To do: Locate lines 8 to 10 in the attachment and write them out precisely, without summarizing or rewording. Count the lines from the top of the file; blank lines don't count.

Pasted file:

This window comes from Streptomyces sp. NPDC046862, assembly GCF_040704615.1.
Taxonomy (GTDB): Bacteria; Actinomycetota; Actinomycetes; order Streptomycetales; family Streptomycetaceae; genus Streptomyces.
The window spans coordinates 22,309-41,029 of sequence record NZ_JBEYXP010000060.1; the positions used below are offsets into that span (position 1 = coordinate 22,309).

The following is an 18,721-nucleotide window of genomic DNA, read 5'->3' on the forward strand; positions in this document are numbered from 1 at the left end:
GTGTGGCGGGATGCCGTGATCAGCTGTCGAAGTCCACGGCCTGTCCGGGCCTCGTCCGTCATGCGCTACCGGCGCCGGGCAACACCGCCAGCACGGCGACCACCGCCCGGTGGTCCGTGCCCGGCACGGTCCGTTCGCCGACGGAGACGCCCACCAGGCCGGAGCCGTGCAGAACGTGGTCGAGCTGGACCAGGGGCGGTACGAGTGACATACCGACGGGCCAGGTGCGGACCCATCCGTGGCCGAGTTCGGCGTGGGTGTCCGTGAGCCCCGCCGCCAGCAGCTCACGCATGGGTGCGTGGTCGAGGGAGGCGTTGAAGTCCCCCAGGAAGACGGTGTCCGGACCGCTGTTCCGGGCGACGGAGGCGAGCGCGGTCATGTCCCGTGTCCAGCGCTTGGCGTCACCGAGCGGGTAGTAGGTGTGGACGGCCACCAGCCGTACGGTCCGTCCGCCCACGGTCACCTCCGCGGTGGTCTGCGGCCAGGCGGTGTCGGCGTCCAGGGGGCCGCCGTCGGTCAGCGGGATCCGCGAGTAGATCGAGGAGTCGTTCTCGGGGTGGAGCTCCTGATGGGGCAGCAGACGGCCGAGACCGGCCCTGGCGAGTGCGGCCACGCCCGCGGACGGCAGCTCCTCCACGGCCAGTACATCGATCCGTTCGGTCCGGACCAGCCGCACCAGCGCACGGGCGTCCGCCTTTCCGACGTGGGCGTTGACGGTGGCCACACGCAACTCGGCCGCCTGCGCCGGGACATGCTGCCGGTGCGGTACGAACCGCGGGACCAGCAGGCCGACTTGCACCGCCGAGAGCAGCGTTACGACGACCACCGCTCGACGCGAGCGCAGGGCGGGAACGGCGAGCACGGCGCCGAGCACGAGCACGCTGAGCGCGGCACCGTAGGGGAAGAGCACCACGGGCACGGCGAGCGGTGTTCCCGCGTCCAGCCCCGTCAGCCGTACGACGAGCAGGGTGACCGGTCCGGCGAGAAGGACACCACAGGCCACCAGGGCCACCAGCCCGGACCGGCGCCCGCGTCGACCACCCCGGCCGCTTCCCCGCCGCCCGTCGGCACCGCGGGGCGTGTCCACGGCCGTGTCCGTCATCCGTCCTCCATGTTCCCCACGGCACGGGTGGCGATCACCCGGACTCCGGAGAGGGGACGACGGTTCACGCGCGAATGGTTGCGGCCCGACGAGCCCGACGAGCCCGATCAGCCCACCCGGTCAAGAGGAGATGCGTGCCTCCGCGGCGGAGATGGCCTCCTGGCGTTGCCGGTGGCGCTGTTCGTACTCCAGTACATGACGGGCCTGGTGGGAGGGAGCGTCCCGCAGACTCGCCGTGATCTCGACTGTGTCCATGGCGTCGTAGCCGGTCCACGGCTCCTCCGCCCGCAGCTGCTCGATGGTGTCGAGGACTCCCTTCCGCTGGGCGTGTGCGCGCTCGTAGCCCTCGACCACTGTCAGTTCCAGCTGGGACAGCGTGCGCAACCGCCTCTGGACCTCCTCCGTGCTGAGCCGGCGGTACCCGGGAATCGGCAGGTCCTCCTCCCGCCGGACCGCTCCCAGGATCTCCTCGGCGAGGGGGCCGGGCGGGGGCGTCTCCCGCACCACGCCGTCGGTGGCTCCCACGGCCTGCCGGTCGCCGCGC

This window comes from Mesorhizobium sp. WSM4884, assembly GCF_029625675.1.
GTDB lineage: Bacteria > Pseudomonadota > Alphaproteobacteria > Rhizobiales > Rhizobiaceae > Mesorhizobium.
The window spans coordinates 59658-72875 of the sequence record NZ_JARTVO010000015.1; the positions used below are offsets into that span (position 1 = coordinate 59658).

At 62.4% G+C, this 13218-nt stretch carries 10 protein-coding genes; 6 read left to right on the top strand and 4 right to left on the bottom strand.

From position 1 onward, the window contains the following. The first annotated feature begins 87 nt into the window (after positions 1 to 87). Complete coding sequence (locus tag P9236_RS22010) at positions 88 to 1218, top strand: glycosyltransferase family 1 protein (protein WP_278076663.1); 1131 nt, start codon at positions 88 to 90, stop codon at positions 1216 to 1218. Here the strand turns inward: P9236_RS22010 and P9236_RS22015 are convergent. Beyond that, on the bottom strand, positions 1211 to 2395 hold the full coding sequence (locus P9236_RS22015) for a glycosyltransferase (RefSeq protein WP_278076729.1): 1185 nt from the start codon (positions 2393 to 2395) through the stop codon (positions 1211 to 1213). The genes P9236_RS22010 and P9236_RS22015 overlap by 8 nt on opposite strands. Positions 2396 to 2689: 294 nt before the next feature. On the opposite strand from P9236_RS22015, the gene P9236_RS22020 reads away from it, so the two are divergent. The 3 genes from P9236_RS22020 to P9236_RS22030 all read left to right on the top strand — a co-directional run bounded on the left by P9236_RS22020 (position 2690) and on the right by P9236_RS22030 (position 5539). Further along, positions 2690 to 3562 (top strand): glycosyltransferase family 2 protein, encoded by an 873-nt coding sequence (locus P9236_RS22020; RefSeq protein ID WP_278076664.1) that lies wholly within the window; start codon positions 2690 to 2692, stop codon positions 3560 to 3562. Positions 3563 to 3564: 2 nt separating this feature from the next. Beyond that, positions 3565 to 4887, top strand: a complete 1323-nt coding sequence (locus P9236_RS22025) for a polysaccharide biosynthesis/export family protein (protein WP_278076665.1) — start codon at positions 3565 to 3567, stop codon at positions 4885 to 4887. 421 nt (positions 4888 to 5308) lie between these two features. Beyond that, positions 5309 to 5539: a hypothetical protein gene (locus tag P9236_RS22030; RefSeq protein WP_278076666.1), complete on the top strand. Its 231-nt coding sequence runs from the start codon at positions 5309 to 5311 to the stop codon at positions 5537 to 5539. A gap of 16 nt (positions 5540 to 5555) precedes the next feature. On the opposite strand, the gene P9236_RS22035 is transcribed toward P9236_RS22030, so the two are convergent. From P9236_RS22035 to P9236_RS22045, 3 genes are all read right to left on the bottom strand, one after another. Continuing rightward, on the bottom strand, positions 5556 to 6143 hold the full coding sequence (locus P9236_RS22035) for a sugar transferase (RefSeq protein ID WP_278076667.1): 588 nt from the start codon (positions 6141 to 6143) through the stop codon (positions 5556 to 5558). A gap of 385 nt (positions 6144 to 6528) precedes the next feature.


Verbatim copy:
The window spans coordinates 59658-72875 of the sequence record NZ_JARTVO010000015.1; the positions used below are offsets into that span (position 1 = coordinate 59658).

At 62.4% G+C, this 13218-nt stretch carries 10 protein-coding genes; 6 read left to right on the top strand and 4 right to left on the bottom strand.

From position 1 onward, the window contains the following. The first annotated feature begins 87 nt into the window (after positions 1 to 87). Complete coding sequence (locus tag P9236_RS22010) at positions 88 to 1218, top strand: glycosyltransferase family 1 protein (protein WP_278076663.1); 1131 nt, start codon at positions 88 to 90, stop codon at positions 1216 to 1218. Here the strand turns inward: P9236_RS22010 and P9236_RS22015 are convergent. Beyond that, on the bottom strand, positions 1211 to 2395 hold the full coding sequence (locus P9236_RS22015) for a glycosyltransferase (RefSeq protein WP_278076729.1): 1185 nt from the start codon (positions 2393 to 2395) through the stop codon (positions 1211 to 1213). The genes P9236_RS22010 and P9236_RS22015 overlap by 8 nt on opposite strands. Positions 2396 to 2689: 294 nt before the next feature. On the opposite strand from P9236_RS22015, the gene P9236_RS22020 reads away from it, so the two are divergent. The 3 genes from P9236_RS22020 to P9236_RS22030 all read left to right on the top strand — a co-directional run bounded on the left by P9236_RS22020 (position 2690) and on the right by P9236_RS22030 (position 5539). Further along, positions 2690 to 3562 (top strand): glycosyltransferase family 2 protein, encoded by an 873-nt coding sequence (locus P9236_RS22020; RefSeq protein ID WP_278076664.1) that lies wholly within the window; start codon positions 2690 to 2692, stop codon positions 3560 to 3562. Positions 3563 to 3564: 2 nt separating this feature from the next. Beyond that, positions 3565 to 4887, top strand: a complete 1323-nt coding sequence (locus P9236_RS22025) for a polysaccharide biosynthesis/export family protein (protein WP_278076665.1) — start codon at positions 3565 to 3567, stop codon at positions 4885 to 4887. 421 nt (positions 4888 to 5308) lie between these two features. Beyond that, positions 5309 to 5539: a hypothetical protein gene (locus tag P9236_RS22030; RefSeq protein WP_278076666.1), complete on the top strand. Its 231-nt coding sequence runs from the start codon at positions 5309 to 5311 to the stop codon at positions 5537 to 5539. A gap of 16 nt (positions 5540 to 5555) precedes the next feature. On the opposite strand, the gene P9236_RS22035 is transcribed toward P9236_RS22030, so the two are convergent. From P9236_RS22035 to P9236_RS22045, 3 genes are all read right to left on the bottom strand, one after another. Continuing rightward, on the bottom strand, positions 5556 to 6143 hold the full coding sequence (locus P9236_RS22035) for a sugar transferase (RefSeq protein ID WP_278076667.1): 588 nt from the start codon (positions 6141 to 6143) through the stop codon (positions 5556 to 5558). A gap of 385 nt (positions 6144 to 6528) precedes the next feature.